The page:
Ibali: (more than) a story to tell

On Friday, our intern Gaia joined Dave Fisher as he visited Muizenberg High School in preparation for our upcoming photography workshops. Gaia shares how the project will take shape, and how the initiative is being received at the school. – By Gaia Rovelli

“Ibali” is a word in Xhosa that means story, a word that perfectly describes the goal of our upcoming photography workshop program. In collaboration with photographer Dave Fisher, we’ll be teaching photography and self-expression skills to a group of students at two high schools in communities of Cape Town that are afflicted by numerous social challenges. The workshops will take a proactive and pragmatic approach, encouraging an open-mind and the willingness to take action. Accordingly, the management of these schools has accepted to take on the initiative with great enthusiasm.

Read more about the project here! 

What is the project about?

This 10-week project will work with a group of young men and women aged 16-18. The purpose is to encourage these soon-to-be adults through photography and self-expression, tackling those more exposed to the risk of getting lost in a context where they might lack positive role models. Not only will the initiative provide them with a dedicated mentorship in a formative activity; also, it will endow them with a new language through which to communicate important stories. 

The method

The project is structured in three main phases.
1. Teaching technical photography skills and engaging participants in the project;
2. Providing a space for discussion for identified social challenges and issues and use it as the basis for an introspective reflection on the participants’ personal development, and the environment they are facing;
3. Using the participants’ work to raise awareness and spread the identified issues to a wider audience, making individual narratives a source of inspiration for larger communities.

The project constitutes the pilot for an ongoing, long-term program. Thanks to interviews to participants and to the community, and to the work produced in the initiative, the partners sponsoring the activity will be able to measure the results accomplished. 

The roots of Ibali project

The Ibali project benefits from the support of different actors, and the convergence of different people on a common plan. However, the identification of this peculiar schools and programs is to be traced back to Dave Fisher. A Cape Town based photographer and educator, Dave Fisher had previously worked at Muizenberg Highschool, both as a history teacher as well as in courses dealing with the personal development and career consultancy for students. After seven years of experiences and work, he has decided to put all his efforts in making a project that he had been thinking about for a long time come true. He went back to the school he was familiar with, and he encountered the determination of the most encouraging principal and the support from Penda Trust. 

Find out more about Dave Fisher in this interview by our friends at Cameraland!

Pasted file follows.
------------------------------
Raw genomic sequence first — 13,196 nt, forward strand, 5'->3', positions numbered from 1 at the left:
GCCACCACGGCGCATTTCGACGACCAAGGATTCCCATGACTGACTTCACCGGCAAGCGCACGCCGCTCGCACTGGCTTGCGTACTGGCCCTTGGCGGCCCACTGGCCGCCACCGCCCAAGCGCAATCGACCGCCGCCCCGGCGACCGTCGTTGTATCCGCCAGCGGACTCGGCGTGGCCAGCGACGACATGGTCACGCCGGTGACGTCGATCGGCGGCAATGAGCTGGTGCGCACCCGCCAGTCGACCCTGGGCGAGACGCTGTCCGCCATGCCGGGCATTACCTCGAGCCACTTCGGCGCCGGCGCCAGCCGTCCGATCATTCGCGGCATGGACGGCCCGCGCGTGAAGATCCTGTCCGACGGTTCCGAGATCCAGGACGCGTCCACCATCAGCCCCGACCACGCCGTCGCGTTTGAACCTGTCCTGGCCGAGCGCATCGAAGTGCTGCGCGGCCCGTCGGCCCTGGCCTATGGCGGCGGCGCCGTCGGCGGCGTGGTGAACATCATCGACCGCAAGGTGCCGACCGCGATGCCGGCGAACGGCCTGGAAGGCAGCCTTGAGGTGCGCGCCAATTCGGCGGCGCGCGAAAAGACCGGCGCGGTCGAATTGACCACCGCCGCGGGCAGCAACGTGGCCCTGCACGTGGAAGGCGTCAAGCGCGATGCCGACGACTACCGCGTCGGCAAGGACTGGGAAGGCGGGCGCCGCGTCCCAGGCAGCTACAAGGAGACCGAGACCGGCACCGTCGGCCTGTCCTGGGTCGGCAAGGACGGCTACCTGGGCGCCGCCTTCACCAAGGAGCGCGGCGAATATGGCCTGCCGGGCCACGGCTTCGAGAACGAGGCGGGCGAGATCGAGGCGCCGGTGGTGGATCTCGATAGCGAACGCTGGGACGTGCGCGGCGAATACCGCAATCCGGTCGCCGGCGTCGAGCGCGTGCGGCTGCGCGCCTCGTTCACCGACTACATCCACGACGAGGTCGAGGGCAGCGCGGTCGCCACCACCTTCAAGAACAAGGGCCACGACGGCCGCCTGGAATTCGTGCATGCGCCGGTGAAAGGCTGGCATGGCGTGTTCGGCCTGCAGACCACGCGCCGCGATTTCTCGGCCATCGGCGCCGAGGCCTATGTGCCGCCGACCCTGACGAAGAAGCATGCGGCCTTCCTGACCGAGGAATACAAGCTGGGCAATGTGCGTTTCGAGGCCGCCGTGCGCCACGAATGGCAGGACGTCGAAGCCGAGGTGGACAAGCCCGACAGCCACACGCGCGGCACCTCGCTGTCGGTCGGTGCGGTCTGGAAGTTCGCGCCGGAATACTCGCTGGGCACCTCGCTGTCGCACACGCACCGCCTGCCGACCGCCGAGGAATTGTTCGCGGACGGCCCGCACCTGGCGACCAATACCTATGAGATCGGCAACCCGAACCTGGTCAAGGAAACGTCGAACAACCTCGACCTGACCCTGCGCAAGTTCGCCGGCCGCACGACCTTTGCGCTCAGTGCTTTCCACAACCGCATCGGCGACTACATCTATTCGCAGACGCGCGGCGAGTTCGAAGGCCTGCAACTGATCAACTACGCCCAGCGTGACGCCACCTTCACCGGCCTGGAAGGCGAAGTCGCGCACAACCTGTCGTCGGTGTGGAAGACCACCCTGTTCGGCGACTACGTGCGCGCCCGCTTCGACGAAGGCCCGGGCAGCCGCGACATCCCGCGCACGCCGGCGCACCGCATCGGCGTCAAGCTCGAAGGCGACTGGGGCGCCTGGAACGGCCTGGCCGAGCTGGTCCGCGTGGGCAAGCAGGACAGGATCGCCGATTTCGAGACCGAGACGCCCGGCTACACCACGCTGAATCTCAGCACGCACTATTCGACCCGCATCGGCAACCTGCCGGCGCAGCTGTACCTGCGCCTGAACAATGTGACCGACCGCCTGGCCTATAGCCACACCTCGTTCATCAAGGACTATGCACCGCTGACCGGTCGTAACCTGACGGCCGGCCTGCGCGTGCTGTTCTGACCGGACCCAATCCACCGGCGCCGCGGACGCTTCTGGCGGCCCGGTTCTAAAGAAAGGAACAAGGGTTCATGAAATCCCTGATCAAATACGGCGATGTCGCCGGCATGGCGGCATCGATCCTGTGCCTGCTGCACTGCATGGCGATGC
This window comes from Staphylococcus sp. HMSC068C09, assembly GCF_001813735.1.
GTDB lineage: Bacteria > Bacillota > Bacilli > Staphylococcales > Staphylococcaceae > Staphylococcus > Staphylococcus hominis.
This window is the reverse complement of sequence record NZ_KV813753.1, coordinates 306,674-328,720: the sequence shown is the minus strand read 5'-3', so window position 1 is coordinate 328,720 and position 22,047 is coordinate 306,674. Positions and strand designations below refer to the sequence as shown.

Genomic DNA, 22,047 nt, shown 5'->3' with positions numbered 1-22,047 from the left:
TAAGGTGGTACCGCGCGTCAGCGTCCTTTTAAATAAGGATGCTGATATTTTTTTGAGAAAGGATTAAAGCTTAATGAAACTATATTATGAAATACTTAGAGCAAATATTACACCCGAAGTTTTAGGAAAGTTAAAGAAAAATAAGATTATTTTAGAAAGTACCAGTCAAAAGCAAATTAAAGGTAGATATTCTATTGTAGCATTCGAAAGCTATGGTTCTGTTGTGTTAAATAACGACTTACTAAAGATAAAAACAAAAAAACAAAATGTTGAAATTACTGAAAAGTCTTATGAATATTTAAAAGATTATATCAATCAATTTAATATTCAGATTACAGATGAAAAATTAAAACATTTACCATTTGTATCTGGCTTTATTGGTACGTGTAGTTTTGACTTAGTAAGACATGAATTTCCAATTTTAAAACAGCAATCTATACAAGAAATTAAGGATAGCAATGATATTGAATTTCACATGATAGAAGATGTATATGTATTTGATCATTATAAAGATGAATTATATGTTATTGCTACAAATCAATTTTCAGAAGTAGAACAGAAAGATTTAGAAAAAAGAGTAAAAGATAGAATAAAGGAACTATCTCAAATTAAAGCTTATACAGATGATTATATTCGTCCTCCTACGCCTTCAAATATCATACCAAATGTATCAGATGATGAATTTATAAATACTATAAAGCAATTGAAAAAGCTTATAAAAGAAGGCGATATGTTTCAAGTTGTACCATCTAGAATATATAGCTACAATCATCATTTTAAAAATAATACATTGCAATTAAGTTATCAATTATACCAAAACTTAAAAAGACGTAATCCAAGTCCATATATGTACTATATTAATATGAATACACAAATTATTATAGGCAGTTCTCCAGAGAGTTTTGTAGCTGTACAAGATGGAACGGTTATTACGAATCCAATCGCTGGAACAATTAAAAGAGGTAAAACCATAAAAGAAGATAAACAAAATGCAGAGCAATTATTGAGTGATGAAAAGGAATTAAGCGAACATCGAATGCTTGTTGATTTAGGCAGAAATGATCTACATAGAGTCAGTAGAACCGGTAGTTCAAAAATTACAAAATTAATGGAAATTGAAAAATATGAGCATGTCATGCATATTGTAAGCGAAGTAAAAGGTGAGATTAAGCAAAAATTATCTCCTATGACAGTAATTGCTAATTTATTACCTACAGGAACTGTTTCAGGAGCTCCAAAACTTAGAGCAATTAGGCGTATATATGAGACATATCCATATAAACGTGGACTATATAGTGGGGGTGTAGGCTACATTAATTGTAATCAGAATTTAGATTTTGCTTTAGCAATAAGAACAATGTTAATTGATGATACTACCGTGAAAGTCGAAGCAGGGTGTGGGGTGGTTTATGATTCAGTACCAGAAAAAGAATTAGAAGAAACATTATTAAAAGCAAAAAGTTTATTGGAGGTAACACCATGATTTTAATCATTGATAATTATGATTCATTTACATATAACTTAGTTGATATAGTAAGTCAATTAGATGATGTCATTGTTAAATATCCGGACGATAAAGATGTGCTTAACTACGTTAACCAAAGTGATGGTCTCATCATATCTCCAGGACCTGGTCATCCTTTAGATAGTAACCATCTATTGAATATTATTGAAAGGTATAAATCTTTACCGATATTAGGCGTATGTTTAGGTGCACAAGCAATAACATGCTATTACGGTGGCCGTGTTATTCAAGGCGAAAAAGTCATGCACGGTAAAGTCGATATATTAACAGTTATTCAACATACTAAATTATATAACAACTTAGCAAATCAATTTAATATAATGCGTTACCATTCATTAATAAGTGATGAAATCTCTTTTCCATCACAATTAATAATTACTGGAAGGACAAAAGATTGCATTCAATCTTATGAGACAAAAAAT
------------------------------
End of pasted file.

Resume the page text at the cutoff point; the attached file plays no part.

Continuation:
A day at Muizenberg Highschool

Meeting the headmistress, Leoni Jacobsen, was inspiring. Mrs Jacobsen is enthusiastic, determined and charismatic. As you enter the school, a poem welcomes you from the wall at the entrance: “Capitain, my Capitain”. Though it is not addressed at her, you somehow feel under the guide of a pirate ship. Meeting her is also a chance to understand how the project will not overlook two crucial aspects: the continuity of the initiative and using storytelling to build resilience. Indeed, on one hand she insists on having kids from to become photographers, maybe journalists. Because this project will have made them discover and consider a possibility; it will have enlarged their perspectives.

At the beginning of the weekly student assembly she called the name of the participants, and a bunch of selected students walked outside the room to follow us. In a class, Dave started explaining the project, the goals and objectives, his own hopes and expectations. He has a serious approach, he treats the kids for what they are: adults, with stories to tell and the willingness to develop what he describes to the group as “visual literacy”. He wants the students to converge in a reflection on social issues they will deem to be important, and he wants them to have a say on that: not necessarily with words. Any narrative looks obvious for us, till the moment that we set up our reality for the scene. There storytelling begins, and there change may take a leap.

This first day at Muizenberg was a chance to pave the way for a long-term relationship. It will be up to students to prove their interest and commitment to be involved on a constant basis on a project. And it will be up to the partners to guarantee this opportunity to the highest number of students possible. New faces and names asked to be added to the list, and all the organizers immediately considered any strategy that might permit to extend the project to more participants. A challenge within the challenge, but the best start for an initiative that will live on the enthusiasm and initiatives of those building upon it.

A reason to stay tuned

In the next few weeks, after the consent of the parents is granted and the determination of the kids is assessed, the project will be officially launched. Different platforms and blogs have already announced the initiative, as the great interview that Dave had at the radio with Cape Talk. As part of the Penda Trust team, I will follow the tracks of these young narrators, focusing on the best story that they can provide us with: their own.

Want to get involved?

We need support! You can help us either with cash donations and/or in-kind contributions (old cameras, old laptops, camera bags)! Shoot us an email at info@pendatrust.org if you’re keen to get involved!